Scurvy is often diagnosed based on the symptoms present. A dietary history showing little or no fresh fruits or vegetables are eaten may help to diagnose vitamin C deficiency. A blood test can also be used to check the level of ascorbic acid in the body.


Adult treatment is usually 300-1,000 mg of ascorbic acid per day. Infants should be treated with 50 mg of ascorbic acid up to four times per day.


Treatment with vitamin C is usually successful, if the deficiency is recognized early enough. Left untreated, the condition can cause death.


Eating foods rich in vitamin C every day prevents scurvy. A supplement containing the RDA of vitamin C will also prevent a deficiency. Infants who are being weaned from breast milk to cow's milk need a supplement containing vitamin C.


Books: Stein, Jay H., editor. "Ascorbic Acid (Vitamin C) Deficiency." In Internal Medicine. St. Louis: Mosby, 1998.

Key terms

Ascorbic acid — Another term for vitamin C, a nutrient found in fresh fruits and vegetables. Good sources of vitamin C in the diet are citrus fruits like oranges, lemons, limes, and grapefruits, berries, tomatoes, green peppers, cabbage, broccoli, and spinach. Recommended dietary allowance (RDA) — The daily amount of a vitamin the average person needs to maintain good health. Gale Encyclopedia of Medicine. Copyright 2008 The Gale Group, Inc. All rights reserved.


“Land Scurvy” Curse of the Crusaders! Dec 1217 - While the Crusaders trudged through in Egypt: “..Soldiers with violent pains in the feet and ankles, their gums became swollen, their teeth loose and useless, while their hips and shin bones first turn black and putrefied. Finally, an easy and peaceful death, like a gentle sleep, put an end to their suffering.”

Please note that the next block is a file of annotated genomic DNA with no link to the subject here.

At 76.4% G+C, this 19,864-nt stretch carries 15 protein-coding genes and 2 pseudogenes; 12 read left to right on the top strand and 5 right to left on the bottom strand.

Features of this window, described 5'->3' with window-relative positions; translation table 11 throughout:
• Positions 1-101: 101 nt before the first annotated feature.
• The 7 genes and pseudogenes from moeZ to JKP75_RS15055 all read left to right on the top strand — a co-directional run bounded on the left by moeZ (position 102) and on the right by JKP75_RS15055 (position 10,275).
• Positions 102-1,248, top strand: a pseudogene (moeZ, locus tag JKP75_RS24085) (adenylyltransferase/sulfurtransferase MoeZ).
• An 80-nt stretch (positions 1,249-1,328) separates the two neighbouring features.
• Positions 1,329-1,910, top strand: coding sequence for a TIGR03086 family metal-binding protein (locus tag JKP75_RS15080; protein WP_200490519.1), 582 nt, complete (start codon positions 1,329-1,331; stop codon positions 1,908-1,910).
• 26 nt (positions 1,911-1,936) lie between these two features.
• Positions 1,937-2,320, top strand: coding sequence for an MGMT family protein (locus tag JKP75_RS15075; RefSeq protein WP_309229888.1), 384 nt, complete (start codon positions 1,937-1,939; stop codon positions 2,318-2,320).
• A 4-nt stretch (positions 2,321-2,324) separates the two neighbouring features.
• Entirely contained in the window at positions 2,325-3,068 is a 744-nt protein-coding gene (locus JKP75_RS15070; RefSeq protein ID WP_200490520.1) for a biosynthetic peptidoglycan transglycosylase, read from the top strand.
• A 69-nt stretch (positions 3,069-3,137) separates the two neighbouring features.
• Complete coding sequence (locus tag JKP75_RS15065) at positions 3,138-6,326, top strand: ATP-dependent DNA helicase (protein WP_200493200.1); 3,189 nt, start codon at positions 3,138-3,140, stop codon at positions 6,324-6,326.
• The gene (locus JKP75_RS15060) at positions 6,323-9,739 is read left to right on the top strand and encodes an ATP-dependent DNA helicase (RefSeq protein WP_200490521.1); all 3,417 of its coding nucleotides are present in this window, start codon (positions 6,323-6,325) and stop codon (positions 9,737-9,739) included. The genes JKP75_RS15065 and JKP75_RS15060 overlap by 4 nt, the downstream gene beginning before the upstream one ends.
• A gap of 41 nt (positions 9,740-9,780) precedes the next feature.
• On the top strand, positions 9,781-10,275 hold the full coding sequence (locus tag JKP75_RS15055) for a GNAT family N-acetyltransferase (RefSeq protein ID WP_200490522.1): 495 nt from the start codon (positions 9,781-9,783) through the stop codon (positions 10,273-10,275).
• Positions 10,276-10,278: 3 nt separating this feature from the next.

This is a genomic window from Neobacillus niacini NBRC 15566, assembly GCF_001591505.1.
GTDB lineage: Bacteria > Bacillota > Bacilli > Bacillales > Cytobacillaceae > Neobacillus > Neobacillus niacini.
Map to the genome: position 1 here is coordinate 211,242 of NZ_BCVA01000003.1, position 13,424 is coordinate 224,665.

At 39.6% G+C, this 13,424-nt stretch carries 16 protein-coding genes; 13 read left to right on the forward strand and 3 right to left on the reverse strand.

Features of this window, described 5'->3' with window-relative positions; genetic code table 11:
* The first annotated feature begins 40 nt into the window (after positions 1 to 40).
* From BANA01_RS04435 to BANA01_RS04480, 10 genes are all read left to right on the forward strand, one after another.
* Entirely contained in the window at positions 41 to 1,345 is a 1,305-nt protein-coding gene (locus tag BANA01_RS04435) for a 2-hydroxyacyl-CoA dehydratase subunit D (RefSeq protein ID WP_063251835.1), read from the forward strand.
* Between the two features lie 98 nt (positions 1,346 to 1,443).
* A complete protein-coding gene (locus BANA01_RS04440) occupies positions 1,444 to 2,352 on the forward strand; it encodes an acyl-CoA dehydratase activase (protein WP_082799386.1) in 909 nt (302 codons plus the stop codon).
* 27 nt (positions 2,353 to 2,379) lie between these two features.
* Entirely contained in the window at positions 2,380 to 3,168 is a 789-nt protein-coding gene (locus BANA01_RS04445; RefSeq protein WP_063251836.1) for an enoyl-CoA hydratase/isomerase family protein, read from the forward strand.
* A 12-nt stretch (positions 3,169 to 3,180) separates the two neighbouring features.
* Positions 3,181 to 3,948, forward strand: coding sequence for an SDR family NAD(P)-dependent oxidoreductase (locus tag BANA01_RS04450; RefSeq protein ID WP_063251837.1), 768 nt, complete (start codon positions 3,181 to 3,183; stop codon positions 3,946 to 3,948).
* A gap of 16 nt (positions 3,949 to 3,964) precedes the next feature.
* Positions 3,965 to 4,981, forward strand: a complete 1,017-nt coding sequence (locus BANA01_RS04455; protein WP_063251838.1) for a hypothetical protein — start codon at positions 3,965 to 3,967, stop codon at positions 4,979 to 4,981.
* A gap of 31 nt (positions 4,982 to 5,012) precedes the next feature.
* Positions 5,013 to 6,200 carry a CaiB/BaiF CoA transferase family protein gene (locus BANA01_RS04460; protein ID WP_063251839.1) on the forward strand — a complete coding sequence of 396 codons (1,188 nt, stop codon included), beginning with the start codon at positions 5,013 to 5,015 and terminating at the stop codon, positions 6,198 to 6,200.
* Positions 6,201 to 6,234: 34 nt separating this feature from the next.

Later between 1249 and 1254, while Jean de Joinville traveled with the 7th Crusade he wrote: “the disorder I spoke of very soon increased so much in the army that the barbers were forced to cut away very large pieces of flesh from the gums to enable their patients to eat..”

But while the "land scurvy" of the crusades was bad, Scurvy's true golden age was about to begin...

“Purpura Nautica:” An Age of Discovery - and not all of them good. Scurvy, once rare, flourished with the advent of long sea voyages of trade, discovery & conquest. Scurvy takes approximately six weeks to set it, and on month long voyages, it struck down entire crews. There are stories of Spanish galleons found floating, staffed only by the dead. The disease was nicknamed “purpura nautica” for the purplish bruises that served as the first indication of the disease. An estimated two million sailors died of scurvy between 1500-1800.

Among those lose to scurvy were Vasco de Gama in 1499 claiming 116 to 170 men.

In 1520, Magellan’s round the world journey was wracked by scurvy, claiming most of the men not left to fend for themselves on a distant shore or killed by natives in the final battle. His voyage returned with only 18 out of the 230 men who originally set sail. Score one for scurvy.

Died from Scurvy:

  • William Stark, medical doctor (1747-1770) experimented with different diets and after eight months of experimenting, died on 23 Feb 1770. Thru his experiments & record-keeping he showed to what extent human scurvy is caused by a lack of vitamin C in the diet.
  • Alexander David Stewart, (September 19, 1852 – March 13, 1899) was mayor of Hamilton, Ontario from 1894 to 1895.
  • Andreas Vesalius, the Flemish founder of modern Anatomy, must have died from scurvy.

Additional Reading:

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this project is in HistoryLink